Cabrillo Mole (Avalon, Catalina Island) — Some bonito continue to come and go throughout the day while the usual mix is found by the pier — kelp bass, opaleye, sheephead, halfmoon, blacksmith, kelpfish, smelt. How To Get There: The trick is to get to Catalina. Ships and helicopters make the journey several times a day from the Port of Los Angeles, Long Beach and Newport Beach. Information is available on all of these by calling the Avalon Chamber of Commerce on the Pleasure Pier (213) 510-1520 or the Visitor's Information & Service Center (213) 510-2500. Once in Avalon there should be no problem in finding the mole that sits right where most boats disembark.
Redondo Beach Pier — Sunny at the Redondo Coffee Shop and Bait Shop on the pier said it’s the usual — mackerel. Not much else. How To Get There: From the Pacific Coast Highway, take Torrance Blvd. west to the foot of the pier and the parking lot.
Hermosa Beach Pier — No report this month although some jacksmelt and a few mackerel should be around. How To Get There: Take the Pacific Coast Highway (Hwy 1) to Pier Avenue and follow Pier Avenue west to the pier.
Venice Pier — No report this month although some jacksmelt and a few mackerel should be around. How To Get There: Highway 1 to Washington St., turn west and follow Washington St. to the pier.
Santa Monica Pier—John, at the piers bait and tackle shop, said things have been pretty slow. Expect an occasional mackerel and possibly a perch or two under the pier. How to Get There: From I-405 take Santa Monica Blvd. west to Ocean Ave. Turn left, go to Colorado Ave., and turn right onto the pier.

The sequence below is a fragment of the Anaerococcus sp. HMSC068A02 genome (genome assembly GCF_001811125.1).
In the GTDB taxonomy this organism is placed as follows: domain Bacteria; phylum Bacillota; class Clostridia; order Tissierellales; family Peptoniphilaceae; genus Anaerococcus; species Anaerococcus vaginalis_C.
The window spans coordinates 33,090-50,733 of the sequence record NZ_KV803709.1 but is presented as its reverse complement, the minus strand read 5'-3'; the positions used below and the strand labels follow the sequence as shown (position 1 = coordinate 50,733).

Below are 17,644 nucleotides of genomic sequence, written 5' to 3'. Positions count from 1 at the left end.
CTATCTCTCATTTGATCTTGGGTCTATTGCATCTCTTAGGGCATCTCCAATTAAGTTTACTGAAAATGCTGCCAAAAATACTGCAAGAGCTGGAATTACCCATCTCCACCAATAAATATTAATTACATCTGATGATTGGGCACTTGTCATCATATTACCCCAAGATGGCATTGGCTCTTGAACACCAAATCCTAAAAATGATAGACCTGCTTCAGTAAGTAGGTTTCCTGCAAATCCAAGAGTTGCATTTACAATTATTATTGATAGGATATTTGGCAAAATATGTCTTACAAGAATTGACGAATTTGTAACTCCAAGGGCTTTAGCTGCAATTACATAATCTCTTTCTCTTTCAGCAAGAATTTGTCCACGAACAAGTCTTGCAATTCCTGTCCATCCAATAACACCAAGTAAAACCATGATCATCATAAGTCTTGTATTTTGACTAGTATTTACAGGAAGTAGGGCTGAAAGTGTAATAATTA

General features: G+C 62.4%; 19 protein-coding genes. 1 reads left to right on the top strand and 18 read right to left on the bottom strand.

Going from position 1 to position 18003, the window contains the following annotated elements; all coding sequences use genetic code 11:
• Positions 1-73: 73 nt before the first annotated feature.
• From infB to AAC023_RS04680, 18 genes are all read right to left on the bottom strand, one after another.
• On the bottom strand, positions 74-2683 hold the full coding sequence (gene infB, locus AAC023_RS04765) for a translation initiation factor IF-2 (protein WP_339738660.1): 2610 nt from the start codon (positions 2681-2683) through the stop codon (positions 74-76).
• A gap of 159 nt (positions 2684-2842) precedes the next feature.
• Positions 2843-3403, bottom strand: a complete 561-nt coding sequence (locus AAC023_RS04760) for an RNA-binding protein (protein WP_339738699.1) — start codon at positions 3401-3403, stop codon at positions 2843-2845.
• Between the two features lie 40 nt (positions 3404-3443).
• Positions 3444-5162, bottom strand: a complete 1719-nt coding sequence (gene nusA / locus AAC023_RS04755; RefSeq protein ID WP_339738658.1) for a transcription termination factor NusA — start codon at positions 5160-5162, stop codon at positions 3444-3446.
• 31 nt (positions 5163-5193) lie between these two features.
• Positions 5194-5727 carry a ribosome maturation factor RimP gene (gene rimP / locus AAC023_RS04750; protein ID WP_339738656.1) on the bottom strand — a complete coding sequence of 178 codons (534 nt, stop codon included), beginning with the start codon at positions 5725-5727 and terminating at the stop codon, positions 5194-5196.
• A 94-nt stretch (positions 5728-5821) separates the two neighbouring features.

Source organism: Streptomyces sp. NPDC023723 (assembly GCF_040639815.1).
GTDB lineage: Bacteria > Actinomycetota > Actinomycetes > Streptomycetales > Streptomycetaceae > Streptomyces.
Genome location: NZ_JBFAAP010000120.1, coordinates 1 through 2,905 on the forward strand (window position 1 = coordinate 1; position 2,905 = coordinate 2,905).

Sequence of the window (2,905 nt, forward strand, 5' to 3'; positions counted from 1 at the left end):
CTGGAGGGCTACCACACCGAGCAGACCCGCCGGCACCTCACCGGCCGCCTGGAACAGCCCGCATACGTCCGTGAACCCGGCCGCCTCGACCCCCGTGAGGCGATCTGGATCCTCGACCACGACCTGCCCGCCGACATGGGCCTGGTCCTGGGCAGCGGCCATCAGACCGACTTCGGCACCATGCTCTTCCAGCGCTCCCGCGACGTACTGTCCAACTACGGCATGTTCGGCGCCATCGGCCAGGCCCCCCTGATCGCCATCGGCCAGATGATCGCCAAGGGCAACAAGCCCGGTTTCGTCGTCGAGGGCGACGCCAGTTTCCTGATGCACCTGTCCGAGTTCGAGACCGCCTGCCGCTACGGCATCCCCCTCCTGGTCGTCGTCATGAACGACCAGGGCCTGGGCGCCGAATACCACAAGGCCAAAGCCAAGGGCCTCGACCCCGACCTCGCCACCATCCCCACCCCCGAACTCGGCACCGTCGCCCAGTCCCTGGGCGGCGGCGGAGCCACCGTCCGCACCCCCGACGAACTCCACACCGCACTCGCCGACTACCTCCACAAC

Malibu Pier — Ginny at Wylie’s Bait and Tackle says the fishing has been good but the weather has turned a little gnarly—wet and windy. Anglers report some halibut along with a lot of BIG mackerel, small perch and some bass. How To Get There: The pier fronts on the Pacific Coast Highway (Hwy 1) so just drive until you see it.
Ventura & Santa Barbara County Piers
Port Hueneme Pier — No report this month although there should be a few jacksmelt and surfperch numbers should also be going up. How To Get There: From Highway 1 take Hueneme Rd. west until it turns into Port. At Ventura Rd turn left and follow it to Surfside Dr. Turn left again and follow it to the park.
Ventura Pier — No report this month although fishing for surfperch should be decent to good. How To Get There: From Highway 101 take the Seaward Drive exit west to Harbor Drive, turn right and follow it to the pier.
Stearns Wharf — Mike, at the Bait Shop on the pier, said it’s been fairly slow—a few mackerel, some jacksmelt, some piling perch, and a few barred surfperch. He says a lot of corbina are showing up inshore but it’s hard to fish for them from the pier. He says what is doing really good is the crabbing. A lot of big rock crabs are showing up. How To Get There: From Highway 101 take Castillo St. or State St. west to the beach and follow signs to the pier.
Goleta Pier — No report this month. How To Get There: From Highway 101 take the Hwy. 217/Airport exit. Follow it to Sandspit Rd. and the Goleta Beach Park turnoff. Follow this to the park and the pier.
Gaviota Pier — The pier remains closed (for 3+years). Evidently it’s not a priority for the state. How To Get There: From Highway 101 simply take the Gaviota State Park turnoff down to the beach and pier.